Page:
LEWISTON – A 72-year-old woman fled her burning apartment with singed hair and a blackened face Monday after a Knox Street apartment house went up in flames.
Carmen Palardy was not seriously hurt escaping the blaze, but she was one of several people who rushed from the burning building with children and pets.
“I’m just a little nervous,” Palardy said, as she sat next to a police van speaking with a fire inspector. The back of her hair was singed and there were dark spots across her face from the smoke.
The fire was believed to have been caused by an electrical short in Palardy’s apartment.
The blaze started in the first floor at 66 Knox St. at about 4 p.m. Witnesses said flames shot from the first floor windows and black smoke filled the air.
On the third floor, Nicki Record was at home with her three children, a cat and a dog. She was alerted to the fire by smoke alarms sounding throughout the building.
“The alarms went off and by then, the hallway was filled with smoke,” Record said. “I got my kids together and got them out. Once we were outside, I saw flames coming from the first floor. I had to go back up to get my dog.”
The building that burned is near the corner of Knox and Maple streets. Police shut down that section of Knox Street while fire crews from Lewiston and Auburn attacked the flames and broke out windows to clear the building of smoke.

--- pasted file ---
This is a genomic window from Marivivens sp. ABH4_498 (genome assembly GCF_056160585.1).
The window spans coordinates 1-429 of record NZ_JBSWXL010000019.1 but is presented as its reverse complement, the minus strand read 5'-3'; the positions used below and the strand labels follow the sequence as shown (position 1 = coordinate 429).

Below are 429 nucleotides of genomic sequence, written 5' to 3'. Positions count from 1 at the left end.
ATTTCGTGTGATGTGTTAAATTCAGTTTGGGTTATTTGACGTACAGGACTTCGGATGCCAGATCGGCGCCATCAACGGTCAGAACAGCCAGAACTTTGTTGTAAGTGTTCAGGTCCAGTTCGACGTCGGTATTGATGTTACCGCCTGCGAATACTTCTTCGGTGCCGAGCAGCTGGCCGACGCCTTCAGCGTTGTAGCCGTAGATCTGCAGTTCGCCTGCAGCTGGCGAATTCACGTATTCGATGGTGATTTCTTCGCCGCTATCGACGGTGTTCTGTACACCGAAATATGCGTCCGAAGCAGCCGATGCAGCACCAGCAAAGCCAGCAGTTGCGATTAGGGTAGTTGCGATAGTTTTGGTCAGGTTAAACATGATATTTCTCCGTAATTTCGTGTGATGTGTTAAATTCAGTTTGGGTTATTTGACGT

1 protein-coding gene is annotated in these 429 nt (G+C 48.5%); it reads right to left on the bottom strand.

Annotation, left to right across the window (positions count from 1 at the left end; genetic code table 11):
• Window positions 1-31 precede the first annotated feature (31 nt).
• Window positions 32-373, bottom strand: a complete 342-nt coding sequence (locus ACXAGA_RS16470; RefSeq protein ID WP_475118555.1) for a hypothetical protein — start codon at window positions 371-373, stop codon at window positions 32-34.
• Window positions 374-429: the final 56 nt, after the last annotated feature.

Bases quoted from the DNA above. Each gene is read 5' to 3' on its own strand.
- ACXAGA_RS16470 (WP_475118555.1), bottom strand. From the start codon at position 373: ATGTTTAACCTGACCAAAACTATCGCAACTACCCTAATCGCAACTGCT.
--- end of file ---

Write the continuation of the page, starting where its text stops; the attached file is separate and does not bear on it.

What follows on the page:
“I came running over when I saw the smoke, and about that time, the firefighters were knocking out the windows,” said Patricia Bailey, who lives nearby. “There were flames shooting out the windows on the first floor. It was pretty scary.”
Police who arrived on Knox Street moments after the fire began helped clear tenants out of the building while the fire department was on the way. Officer Ryan Rawstrom and other officers helped carry pet cats from the building once all the tenants were cleared.
Fire investigator Paul Ouellette went into the burned building to investigate the cause of the blaze once the fire was out. He said it appeared the fire started next to a power outlet inside the first-floor apartment.
By Monday night building landlord Rex Thorton was busy boarding up windows as tenants were gathering items from their apartments.
Record, whose 2-, 3- and 5-year-old children stayed with a neighbor while the fire was being battled, watched smoke fill her apartment and firefighters smashing windows out. She was expecting to find alternative living arrangements for the night.
“I’ve got to make sure my kids have everything they need,” she said. “That’s my priority.”
Palardy was the only tenant on the first floor. Another woman lived on the second floor and Record lived on the third with her boyfriend and three children.
The Salvation Army sent representatives to Knox Street to help provide clothes and temporary residence to the seven displaced occupants.
Besides the cats that survived the blaze, a pet snake kept on the third floor was found alive and healthy once the fire was under control.